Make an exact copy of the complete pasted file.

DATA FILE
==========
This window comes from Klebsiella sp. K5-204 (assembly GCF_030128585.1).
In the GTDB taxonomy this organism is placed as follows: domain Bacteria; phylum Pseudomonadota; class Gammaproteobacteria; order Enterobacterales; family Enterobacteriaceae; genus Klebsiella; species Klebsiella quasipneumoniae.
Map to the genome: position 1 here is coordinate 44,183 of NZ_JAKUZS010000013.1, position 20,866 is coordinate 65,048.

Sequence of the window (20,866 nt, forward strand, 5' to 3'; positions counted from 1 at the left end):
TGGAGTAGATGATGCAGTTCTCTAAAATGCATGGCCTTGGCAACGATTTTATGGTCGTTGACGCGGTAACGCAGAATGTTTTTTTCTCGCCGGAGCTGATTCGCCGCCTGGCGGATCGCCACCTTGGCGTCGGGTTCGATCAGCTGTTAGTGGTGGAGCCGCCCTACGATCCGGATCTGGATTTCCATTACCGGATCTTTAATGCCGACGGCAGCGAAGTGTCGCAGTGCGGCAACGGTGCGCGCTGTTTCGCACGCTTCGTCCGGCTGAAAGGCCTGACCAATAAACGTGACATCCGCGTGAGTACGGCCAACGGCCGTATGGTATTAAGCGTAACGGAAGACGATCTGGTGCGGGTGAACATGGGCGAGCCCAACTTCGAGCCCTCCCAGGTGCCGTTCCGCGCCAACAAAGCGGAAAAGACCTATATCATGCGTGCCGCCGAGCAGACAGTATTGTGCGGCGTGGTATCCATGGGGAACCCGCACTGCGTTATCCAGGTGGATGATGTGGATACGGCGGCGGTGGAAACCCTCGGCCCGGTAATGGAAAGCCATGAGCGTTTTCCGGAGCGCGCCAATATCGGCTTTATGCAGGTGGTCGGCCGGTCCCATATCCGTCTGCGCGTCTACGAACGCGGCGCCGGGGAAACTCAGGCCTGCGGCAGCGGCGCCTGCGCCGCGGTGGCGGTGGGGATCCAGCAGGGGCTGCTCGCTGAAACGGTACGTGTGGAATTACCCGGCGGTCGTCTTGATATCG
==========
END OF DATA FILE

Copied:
This window comes from Klebsiella sp. K5-204 (assembly GCF_030128585.1).
In the GTDB taxonomy this organism is placed as follows: domain Bacteria; phylum Pseudomonadota; class Gammaproteobacteria; order Enterobacterales; family Enterobacteriaceae; genus Klebsiella; species Klebsiella quasipneumoniae.
Map to the genome: position 1 here is coordinate 44,183 of NZ_JAKUZS010000013.1, position 20,866 is coordinate 65,048.

Sequence of the window (20,866 nt, forward strand, 5' to 3'; positions counted from 1 at the left end):
TGGAGTAGATGATGCAGTTCTCTAAAATGCATGGCCTTGGCAACGATTTTATGGTCGTTGACGCGGTAACGCAGAATGTTTTTTTCTCGCCGGAGCTGATTCGCCGCCTGGCGGATCGCCACCTTGGCGTCGGGTTCGATCAGCTGTTAGTGGTGGAGCCGCCCTACGATCCGGATCTGGATTTCCATTACCGGATCTTTAATGCCGACGGCAGCGAAGTGTCGCAGTGCGGCAACGGTGCGCGCTGTTTCGCACGCTTCGTCCGGCTGAAAGGCCTGACCAATAAACGTGACATCCGCGTGAGTACGGCCAACGGCCGTATGGTATTAAGCGTAACGGAAGACGATCTGGTGCGGGTGAACATGGGCGAGCCCAACTTCGAGCCCTCCCAGGTGCCGTTCCGCGCCAACAAAGCGGAAAAGACCTATATCATGCGTGCCGCCGAGCAGACAGTATTGTGCGGCGTGGTATCCATGGGGAACCCGCACTGCGTTATCCAGGTGGATGATGTGGATACGGCGGCGGTGGAAACCCTCGGCCCGGTAATGGAAAGCCATGAGCGTTTTCCGGAGCGCGCCAATATCGGCTTTATGCAGGTGGTCGGCCGGTCCCATATCCGTCTGCGCGTCTACGAACGCGGCGCCGGGGAAACTCAGGCCTGCGGCAGCGGCGCCTGCGCCGCGGTGGCGGTGGGGATCCAGCAGGGGCTGCTCGCTGAAACGGTACGTGTGGAATTACCCGGCGGTCGTCTTGATATCG